But of course the writers of Lambeth 1.10 didn’t actually mean that homosexual persons who were abstinent were OK.  Dr. Jeffries John, as rumor has it, was being considered as a possible bishop in Wales and the fact that he claims he is celibate in his relation to his partner makes no difference. Being celibate doesn’t get him off the hook with some because he is, after all, GAY, which means that the lusts of his heart are wrongly directed in some way differently than, say, the lusts in the heart of Archbishop Akinola.   We’ve all got lusts in our hearts but some lust it appears is worse than other.
Lambeth 1.10 not only provides no way out for Gay and Lesbian people – they are stuck with abstinence as their only option – but it provides no way for even abstinence to be rightly sighted.  Homosexuals may have strong feelings – everything from lust to loving kindness – for persons of the same sex as themselves, but such feelings are in themselves wrong.  So much for the possibilities of honoring loving kindness shown by one gay person to another.  

What about Sex of Any Sort by men and men, or women and women?  Well, Lambeth 1.10 covers this in a separate sentence and states that  it rejects “homosexual practice as incompatible with Scripture.. (and it) cannot advise the legitimizing or blessing of same sex unions nor ordaining those involved in same gender unions.”
Lambeth 1.10 believes that SFS is wrong for homosexuals because (i) SFS is for men and women married to one another and homosexuals are by definition not men and women so married, (ii) even if SFS  were possible for homosexuals  it is certainly not marriage and not abstinence (the only two offerings), and (iii) in by the read of the writers of the Resolution, Holy Scripture had nothing good to say about homosexual practice anyway.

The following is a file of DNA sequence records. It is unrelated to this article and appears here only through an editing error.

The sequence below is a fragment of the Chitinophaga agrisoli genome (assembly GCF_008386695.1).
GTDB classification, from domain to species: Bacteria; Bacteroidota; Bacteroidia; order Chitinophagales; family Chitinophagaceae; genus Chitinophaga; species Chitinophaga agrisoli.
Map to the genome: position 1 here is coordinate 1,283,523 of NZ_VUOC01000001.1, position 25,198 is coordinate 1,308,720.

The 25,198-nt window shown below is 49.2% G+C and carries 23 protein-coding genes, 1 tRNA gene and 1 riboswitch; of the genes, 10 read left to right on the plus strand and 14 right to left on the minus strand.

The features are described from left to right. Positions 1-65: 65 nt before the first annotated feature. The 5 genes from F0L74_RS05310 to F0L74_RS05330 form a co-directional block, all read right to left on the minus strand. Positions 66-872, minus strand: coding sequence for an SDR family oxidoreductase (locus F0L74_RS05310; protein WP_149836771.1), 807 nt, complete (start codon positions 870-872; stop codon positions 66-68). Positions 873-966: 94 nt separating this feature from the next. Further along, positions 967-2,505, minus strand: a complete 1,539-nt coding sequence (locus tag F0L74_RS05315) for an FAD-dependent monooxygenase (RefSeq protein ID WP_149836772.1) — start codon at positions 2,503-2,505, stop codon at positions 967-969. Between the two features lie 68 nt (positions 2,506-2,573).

But Lambeth 1.10 says nothing about lust, the ever popular motivating force behind lots of sexual doings, or any other feelings, and feelings are a particularly important element in Sex of the Second Sort.  Lambeth 1.10 says nothing about romantic love.
SSS is the place where the character of homosexual relationships could become part of an intelligent conversation about the problems of sexual expression. In the range of feelings, lust at one end of the spectrum and loving kindness at the other, we are at least talking about emotions that everyone involved sexually with another can have.  Sex of the Second Sort, SSS, is at least an environment where Lambeth might have had something useful to say, and it didn’t. 
What it did say was this, “Many of these (persons who experience themselves as having a homosexual orientation) are members of the Church and are seeking the pastoral care, moral direction of the Church, and God's transforming power for the living of their lives and the ordering of relationships. We commit ourselves to listen to the experience of homosexual persons and we wish to assure them that they are loved by God and that all baptized, believing and faithful persons, regardless of sexual orientation, are full members of the Body of Christ.” 
Lambeth 1.10 recognized that persons having “a homosexual orientation” were real people concerned with pastoral care, moral direction, transformation, and the ordering of relationships.  But it turns out it has nothing to say to Gay and Lesbian people because it’s concerns for marriage do not address them at all and the resolution’s other comments address SSS only indirectly vis a vis the BCP / Cof E definition of  marriage. 
Lambeth claims the interest in pastoral care, moral direction, etc, but does not in fact say anything to homosexuals except that they should practice abstinence.  The reality is that absence is not enough to cover the matter of romantic love.  The only thing the Resolution can suggest is to be abstinate or to cease being homosexual.
Sex of the Third Sort: Sex and Spiritual love.